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Resource Centre - For Love of the Automobile

Book Review

by Charles Komanoff - from Vol. 3, Issue 2 of Kokopelli Notes, a journal dedicated to self-propelled transportation. It was published in 1993.  Charles Komanoff is active with the New York pedestrian rights group Right of Way.

More than ninety years ago, the people of Graubunden, Switzerland, grew alarmed that automobiles were turning their narrow streets into a "playground for cars," endangering people and horses alike. In response, the local council declared on August 8, 1900: "The driving of automobiles on all streets of the canton of Graubunden is prohibited."

As Wolfgang Sachs recounts in For Love of the Automobile, "The prohibition set the fuse for a conflict that was to flare up repeatedly. It was a conflict featuring a flood of pamphlets and polemics, and no less than 10 referenda," in nine of which Graubunden reaffirmed its ban on cars.  Only after the central government in Bern intervened and ordered streets opened to through traffic, did a scant majority, in 1925, decide to concede the right of way to the auto.

Was the 25-year prohibition on cars in Graubunden merely a footnote to this century of motorization?  Or was it a harbinger of measures now under way in European cities such as Amsterdam - and perhaps in the wings in North America - to reinvigorate town centres by removing cars? While Sachs forcefully advocates the latter, you need not agree to enjoy and benefit from his masterly book.

For Love of the Automobile was published in Germany in 1984, but was only translated into English last year. The book's subtitle, Looking Back into the History of Our Desires, signals its intent: to dissect society's cultural adaptation to the automobile. Set in Germany, the book has powerful resonances for any car-dependant country. Indeed, readers may find it refreshing to explore the hegemony of the automobile - and its possible decline - in a society other than America's.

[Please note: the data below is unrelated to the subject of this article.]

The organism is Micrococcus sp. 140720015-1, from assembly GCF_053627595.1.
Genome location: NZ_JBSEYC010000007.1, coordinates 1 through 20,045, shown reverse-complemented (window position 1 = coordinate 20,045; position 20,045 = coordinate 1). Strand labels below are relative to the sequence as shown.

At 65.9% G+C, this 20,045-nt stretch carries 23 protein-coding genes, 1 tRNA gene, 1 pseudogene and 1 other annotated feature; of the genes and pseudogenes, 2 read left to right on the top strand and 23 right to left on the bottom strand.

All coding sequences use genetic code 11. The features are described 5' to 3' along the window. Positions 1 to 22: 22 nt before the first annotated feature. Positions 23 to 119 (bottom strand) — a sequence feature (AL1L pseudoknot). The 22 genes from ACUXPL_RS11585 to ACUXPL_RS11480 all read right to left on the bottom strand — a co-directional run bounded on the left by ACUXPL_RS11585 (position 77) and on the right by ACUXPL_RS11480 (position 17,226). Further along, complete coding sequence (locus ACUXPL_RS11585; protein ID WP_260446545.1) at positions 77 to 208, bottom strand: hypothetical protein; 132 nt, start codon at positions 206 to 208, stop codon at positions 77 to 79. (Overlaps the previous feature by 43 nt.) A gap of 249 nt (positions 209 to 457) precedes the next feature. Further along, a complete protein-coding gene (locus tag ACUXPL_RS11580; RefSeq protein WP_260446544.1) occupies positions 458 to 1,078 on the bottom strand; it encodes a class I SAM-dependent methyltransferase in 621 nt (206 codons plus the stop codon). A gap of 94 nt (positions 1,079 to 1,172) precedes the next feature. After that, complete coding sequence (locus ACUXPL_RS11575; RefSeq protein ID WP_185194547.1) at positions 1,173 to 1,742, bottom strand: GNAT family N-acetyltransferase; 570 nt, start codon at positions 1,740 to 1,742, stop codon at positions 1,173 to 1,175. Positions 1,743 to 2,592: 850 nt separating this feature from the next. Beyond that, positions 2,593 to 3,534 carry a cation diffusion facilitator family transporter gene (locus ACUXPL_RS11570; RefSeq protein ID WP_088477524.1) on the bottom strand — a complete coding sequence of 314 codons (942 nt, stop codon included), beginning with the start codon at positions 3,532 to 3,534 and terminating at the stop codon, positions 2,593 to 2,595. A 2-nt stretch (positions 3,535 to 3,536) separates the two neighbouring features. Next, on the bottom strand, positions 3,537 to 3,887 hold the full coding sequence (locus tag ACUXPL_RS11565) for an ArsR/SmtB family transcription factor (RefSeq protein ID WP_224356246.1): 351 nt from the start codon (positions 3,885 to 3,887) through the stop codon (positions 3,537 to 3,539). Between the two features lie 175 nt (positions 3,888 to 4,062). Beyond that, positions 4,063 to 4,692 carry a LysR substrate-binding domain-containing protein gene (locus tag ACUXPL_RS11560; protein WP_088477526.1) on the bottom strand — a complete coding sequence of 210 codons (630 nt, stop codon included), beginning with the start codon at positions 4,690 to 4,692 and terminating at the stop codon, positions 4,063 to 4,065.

Sachs' premise is that, "The automobile is much more than a mere means of transportation; rather, it is imbued with feelings and desires that raise it to the level of a cultural symbol." A truism, to be sure, but one that Sachs plumbs relentlessly.  What would it mean to marry the power of the railway (and its freedom from the exhaustible nature of the horse) with the individual mobility of the carriage? Nothing less than that automobiles would come "to crystallize life plans and world images, needs and hopes." Or, as German Auto-Times rhapsodized in a 1906 issue (one of many historical documents that Sachs weaves into his narrative), through the car, "Humanity will conquer time and space."

Of course, this "alluring mastery over time and space had to be achieved over the wrath of the people," as Sachs notes in describing obstacles faced by the early auto enthusiasts. "The car demands of those without a car that they behave according to the rules of its existence." Thus, a history of the car must also record how it came to dominate the social environment.

In recounting this history, For Love of the Automobile brings to life heroic objectors like Micheal Freiherr von Pidoll of Vienna, whose 1912 manifesto, "Automobilism Today: A Call to Protest," decried the automobile's "constant endangerment, disruption, and mobilization of passersby." Von Pidoll presaged today's auto-free activists in declaring cars "legally and actually incompatible with the rights of non-motorists, the great majority of the population."